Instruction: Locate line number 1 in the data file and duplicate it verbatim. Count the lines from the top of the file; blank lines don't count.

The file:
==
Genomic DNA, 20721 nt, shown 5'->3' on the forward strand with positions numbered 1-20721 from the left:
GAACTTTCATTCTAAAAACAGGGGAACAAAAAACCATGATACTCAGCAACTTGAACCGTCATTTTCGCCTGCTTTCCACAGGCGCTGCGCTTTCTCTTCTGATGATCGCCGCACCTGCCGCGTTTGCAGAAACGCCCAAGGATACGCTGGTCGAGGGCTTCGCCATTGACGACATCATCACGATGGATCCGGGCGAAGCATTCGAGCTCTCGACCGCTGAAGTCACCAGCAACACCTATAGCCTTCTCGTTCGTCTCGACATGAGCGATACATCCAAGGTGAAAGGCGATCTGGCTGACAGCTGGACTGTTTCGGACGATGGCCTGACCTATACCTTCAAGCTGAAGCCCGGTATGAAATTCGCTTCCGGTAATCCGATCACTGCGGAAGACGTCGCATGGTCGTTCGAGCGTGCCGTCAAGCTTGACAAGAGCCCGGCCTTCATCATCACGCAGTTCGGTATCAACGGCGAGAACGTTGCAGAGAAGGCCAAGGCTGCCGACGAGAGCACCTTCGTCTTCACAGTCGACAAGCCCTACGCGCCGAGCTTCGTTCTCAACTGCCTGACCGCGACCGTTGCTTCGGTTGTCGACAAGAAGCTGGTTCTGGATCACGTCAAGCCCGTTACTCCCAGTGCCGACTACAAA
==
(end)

Genomic DNA, 20721 nt, shown 5'->3' on the forward strand with positions numbered 1-20721 from the left: